Fire Emblem: Shadow Dragon and the Blade of Light

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Fire Emblem: Shadow Dragon and the Blade of Light[1]
Developer(s) Nintendo R&D1
Intelligent Systems
Publisher(s) Nintendo
Director(s) Keisuke Terasaki
Producer(s) Gunpei Yokoi
Designer(s) Shouzou Kaga
Artist(s) Daisuke Idzuka[2]
Writer(s) Shouzou Kaga
Composer(s) Yuka Tsujiyoko
Series Fire Emblem
Platform(s) Family Computer, Wii (Virtual Console), Nintendo 3DS (Virtual Console), Wii U (Virtual Console)
Release date(s) Family Computer
  • JP April 20, 1990
Virtual Console
  • JP October 20, 2009
Nintendo 3DS
Virtual Console
  • JP August 1, 2012
Wii U
Virtual Console
  • JP June 4, 2014
Genre(s) Tactical role-playing game
Mode(s) Single-player

Fire Emblem: Shadow Dragon and the Blade of Light[3][4] (ファイアーエムブレム 暗黒竜と光の剣 Faiā Emuburemu: Ankoku Ryū to Hikari no Tsurugi?),[5] sometimes called Fire Emblem, is a 1990 tactical role-playing game developed by Nintendo R&D1 and published by Nintendo for the Family Computer, and the first game in the long-running Fire Emblem series.

Fire Emblem was one of the earliest series in the turn-based strategy genre on home consoles. However, unlike other strategy games, it borrowed several elements from role-playing video games such as Dragon Quest, and is among the first games, if not the first, in the tactical role-playing game genre. Later games in the series made numerous changes to the gameplay.

The game stars Marth, a character who later became better known for his appearance in Super Smash Bros. Melee, Super Smash Bros. Brawl and Super Smash Bros. for Nintendo 3DS / Wii U. The Falchion weapon from this game acts as the Fire Emblem franchise's symbol in the Super Smash Bros. series. Additionally, Caeda appeared in Super Smash Bros. Brawl as a Sticker.[6]


Characters are each unique, in terms of both class and stats, and a character who runs out of hit points usually remains dead. The game is turn-based tactics game, with different sides alternately moving and attacking with their characters. Strategy arises in placing different characters with different strengths or weaknesses in key positions, or attacking opponents with characters that have a bonus towards attacking enemies with specific traits. Over time characters develop and level up, often causing increases in skills and stats characteristic to their class.



Map 2 of the original Fire Emblem.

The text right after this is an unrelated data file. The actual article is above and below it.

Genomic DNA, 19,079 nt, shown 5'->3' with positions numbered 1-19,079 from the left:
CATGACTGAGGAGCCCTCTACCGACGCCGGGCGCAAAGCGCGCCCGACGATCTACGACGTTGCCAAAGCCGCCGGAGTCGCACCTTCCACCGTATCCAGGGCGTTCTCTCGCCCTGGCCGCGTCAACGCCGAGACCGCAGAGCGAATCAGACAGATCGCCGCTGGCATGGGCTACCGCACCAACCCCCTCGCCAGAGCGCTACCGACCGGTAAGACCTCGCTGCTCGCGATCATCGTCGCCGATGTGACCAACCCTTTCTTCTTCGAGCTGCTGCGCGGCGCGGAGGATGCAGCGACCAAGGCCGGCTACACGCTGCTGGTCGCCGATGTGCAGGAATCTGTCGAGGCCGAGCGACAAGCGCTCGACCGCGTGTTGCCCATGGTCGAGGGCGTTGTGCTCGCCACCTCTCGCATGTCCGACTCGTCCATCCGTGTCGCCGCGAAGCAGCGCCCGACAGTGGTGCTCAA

The game takes place on the fictional continent of Akaneia (Archanea in the North American localization). The third game in the series, Fire Emblem: Mystery of the Emblem as well as their respective remakes: Fire Emblem: Shadow Dragon, and Fire Emblem: New Mystery of the Emblem, also take place in Akaneia. The thirteenth game, Fire Emblem: Awakening takes place on the continents of both Akaneia and Alm, the continent of Fire Emblem Gaiden. The Akaneia Series, as it's known to fans, is the most frequently visited setting of Fire Emblem, with a total of four original games and two remakes.


Marth is prince of Altea, and the main protagonist in this Fire Emblem game. Marth is the direct descendant of Anri, the warrior who slew the shadow dragon Medeus. However, after an attack from the neighboring kingdom of Dolhr, Marth is forced to become an exile in the neighboring nation of Talis. His sister Ellis is taken hostage after his father is killed battling the evil priest Gharnef. With the help of the Altean knight Jagen, the Talisian Princess Caeda, and others, Marth embarks on a quest to find the sacred sword known as Falchion and the Fire Emblem that will allow him to wield it. Only then will he be able to confront Gharnef and the resurrected Medeus, win the kingdom of Altea back, and rescue his sister.


Development of Fire Emblem began after developer Intelligent Systems diverted its focus from creating hardware for the NES and Famicom Disk System to developing simulation games. After completing development of Famicom Wars, the team wanted to make a simulation game that used role-playing elements, leading to Fire Emblem. Initially, the development team was not very large, and the staff did a variety of tasks outside of the tasks assigned to them. Due to Fire Emblem using more memory than the FC could handle, the team had to go around this by using a portion of the FC's memory devoted to saving the game.[7]

Versions and re-releases[edit]

The game was remade for the Super Famicom as Fire Emblem: Mystery of the Emblem, which also contains a new scenario that serves as a sequel to the original game. A second remake entitled Fire Emblem: Shadow Dragon has been made for the Nintendo DS handheld.


Sales of the game were flat for the first two months of sales, but improved after word of mouth had spread.[7]

Pertinent details[edit]


  1. ^ "Fire Emblem: Shadow Dragon". (in Finnish). Nintendo. Archived from the original on November 19, 2013. Retrieved 19 November 2013. 
  2. ^ ファイアーエムブレム メモリアルブック アカネイア・クロニクル. Dengeki Online. Archived from the original on 2015-04-14. Retrieved 2015-07-18. 
  3. ^
  4. ^
  5. ^ The game itself simply uses the "ファイアーエムブレム"/"FIRE EMBLEM" part of the logo and does not mention the subtitle.
  6. ^ "Sticker List - Smash Bros. DOJO!!". Nintendo. 
  7. ^ a b Iwata Asks: Fire Emblem: Shadow Dragon

External links[edit]